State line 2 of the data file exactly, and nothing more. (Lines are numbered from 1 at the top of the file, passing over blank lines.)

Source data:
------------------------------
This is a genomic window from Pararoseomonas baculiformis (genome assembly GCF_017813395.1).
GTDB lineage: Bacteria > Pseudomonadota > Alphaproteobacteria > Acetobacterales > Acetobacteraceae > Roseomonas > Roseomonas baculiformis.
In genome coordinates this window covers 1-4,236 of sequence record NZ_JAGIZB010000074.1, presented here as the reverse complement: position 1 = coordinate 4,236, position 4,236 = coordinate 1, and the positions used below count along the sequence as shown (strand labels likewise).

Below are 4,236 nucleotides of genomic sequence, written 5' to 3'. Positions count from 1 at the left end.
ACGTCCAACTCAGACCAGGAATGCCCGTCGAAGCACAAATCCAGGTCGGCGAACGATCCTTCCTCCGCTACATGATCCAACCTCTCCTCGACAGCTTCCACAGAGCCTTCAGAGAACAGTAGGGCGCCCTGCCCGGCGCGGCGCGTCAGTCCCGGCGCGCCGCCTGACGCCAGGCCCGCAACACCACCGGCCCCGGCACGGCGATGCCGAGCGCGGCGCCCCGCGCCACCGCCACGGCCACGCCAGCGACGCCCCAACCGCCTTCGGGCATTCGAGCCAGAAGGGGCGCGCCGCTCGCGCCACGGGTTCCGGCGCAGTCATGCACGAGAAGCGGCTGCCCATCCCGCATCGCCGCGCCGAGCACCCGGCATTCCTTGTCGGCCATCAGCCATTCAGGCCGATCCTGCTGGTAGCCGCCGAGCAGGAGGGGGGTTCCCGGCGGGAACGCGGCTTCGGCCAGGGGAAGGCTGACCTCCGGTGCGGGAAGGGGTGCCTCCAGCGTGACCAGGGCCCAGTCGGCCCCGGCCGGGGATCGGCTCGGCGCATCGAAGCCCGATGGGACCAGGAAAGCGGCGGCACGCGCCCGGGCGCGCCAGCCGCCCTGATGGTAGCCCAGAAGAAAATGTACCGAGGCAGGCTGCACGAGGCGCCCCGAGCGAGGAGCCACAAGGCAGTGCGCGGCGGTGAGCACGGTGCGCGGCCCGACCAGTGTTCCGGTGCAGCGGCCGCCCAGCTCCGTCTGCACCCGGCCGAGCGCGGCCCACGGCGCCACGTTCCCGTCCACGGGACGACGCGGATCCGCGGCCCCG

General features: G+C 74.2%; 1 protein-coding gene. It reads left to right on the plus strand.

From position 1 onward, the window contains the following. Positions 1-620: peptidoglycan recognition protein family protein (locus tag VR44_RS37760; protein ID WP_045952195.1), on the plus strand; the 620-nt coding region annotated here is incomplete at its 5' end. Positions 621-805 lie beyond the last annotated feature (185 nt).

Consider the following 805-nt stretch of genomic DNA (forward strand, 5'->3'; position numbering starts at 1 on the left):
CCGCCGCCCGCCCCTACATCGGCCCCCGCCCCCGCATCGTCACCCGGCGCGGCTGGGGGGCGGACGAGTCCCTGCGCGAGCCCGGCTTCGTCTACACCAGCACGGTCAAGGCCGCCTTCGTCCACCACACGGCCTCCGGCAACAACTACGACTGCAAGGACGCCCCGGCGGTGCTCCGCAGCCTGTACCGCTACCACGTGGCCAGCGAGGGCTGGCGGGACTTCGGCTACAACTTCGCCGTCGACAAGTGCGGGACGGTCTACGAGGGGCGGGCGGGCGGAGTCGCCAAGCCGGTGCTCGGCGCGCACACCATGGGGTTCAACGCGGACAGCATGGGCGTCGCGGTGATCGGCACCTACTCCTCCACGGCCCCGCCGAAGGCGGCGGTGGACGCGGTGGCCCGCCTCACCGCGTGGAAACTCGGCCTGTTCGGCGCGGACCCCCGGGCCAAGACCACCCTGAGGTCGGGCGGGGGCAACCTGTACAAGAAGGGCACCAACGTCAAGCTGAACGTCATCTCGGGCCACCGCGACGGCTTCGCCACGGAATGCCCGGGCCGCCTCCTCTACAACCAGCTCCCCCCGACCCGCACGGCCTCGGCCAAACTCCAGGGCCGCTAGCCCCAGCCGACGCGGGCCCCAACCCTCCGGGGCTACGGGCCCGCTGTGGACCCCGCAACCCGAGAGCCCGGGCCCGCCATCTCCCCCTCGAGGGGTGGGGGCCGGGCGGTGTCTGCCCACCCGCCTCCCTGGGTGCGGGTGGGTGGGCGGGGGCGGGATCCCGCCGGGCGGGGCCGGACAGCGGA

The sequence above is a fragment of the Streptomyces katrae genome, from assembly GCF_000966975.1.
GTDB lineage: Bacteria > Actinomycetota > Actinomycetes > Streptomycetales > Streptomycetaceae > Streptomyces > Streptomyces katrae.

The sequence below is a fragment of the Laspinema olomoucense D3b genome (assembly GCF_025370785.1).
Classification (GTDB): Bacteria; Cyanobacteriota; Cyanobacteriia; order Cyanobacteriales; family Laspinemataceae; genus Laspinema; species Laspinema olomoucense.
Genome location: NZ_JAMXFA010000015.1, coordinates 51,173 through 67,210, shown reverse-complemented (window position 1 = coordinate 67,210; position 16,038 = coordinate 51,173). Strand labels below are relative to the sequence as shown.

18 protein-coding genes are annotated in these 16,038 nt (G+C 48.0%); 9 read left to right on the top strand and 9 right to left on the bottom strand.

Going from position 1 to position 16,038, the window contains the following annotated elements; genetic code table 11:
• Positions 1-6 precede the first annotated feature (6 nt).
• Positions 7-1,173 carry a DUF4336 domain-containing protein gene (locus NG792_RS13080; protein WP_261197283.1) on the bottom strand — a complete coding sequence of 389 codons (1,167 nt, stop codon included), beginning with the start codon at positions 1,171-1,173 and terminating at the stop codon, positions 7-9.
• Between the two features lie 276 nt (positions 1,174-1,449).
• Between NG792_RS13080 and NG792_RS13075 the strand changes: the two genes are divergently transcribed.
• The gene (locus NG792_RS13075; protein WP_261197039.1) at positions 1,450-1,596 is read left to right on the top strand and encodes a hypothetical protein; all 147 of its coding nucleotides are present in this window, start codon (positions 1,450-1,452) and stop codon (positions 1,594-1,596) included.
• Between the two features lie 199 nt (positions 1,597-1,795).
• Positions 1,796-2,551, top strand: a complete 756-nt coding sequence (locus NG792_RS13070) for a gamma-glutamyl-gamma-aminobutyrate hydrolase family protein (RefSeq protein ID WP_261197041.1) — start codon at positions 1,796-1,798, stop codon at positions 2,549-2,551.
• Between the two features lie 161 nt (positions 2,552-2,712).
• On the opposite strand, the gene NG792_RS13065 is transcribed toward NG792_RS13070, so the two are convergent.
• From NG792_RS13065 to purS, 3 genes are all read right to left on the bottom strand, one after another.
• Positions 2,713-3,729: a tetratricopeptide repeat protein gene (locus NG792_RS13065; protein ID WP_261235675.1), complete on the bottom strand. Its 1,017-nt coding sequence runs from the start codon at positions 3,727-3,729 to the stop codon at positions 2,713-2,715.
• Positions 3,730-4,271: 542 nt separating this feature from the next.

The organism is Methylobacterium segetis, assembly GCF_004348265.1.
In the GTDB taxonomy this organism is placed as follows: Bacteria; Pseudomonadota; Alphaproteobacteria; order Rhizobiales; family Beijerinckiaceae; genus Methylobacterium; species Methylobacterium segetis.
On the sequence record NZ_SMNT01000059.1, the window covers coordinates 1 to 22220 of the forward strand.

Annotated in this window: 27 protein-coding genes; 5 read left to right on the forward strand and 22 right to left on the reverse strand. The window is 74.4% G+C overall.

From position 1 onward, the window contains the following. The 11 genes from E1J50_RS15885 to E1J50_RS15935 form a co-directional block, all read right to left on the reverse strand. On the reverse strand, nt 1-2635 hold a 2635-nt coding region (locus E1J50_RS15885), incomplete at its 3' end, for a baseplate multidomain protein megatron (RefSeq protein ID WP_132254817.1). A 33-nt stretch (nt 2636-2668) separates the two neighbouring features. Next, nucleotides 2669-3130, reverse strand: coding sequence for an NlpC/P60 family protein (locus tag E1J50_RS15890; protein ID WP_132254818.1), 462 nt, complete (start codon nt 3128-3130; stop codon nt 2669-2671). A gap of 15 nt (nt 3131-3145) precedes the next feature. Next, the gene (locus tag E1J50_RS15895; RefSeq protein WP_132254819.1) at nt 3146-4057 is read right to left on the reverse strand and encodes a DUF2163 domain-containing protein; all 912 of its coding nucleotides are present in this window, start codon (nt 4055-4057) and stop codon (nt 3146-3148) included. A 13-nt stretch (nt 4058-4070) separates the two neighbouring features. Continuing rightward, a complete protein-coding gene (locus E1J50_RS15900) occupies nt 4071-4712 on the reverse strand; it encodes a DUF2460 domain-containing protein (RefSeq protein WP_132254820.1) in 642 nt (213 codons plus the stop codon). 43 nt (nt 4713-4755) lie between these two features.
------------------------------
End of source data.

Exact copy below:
GTDB lineage: Bacteria > Pseudomonadota > Alphaproteobacteria > Acetobacterales > Acetobacteraceae > Roseomonas > Roseomonas baculiformis.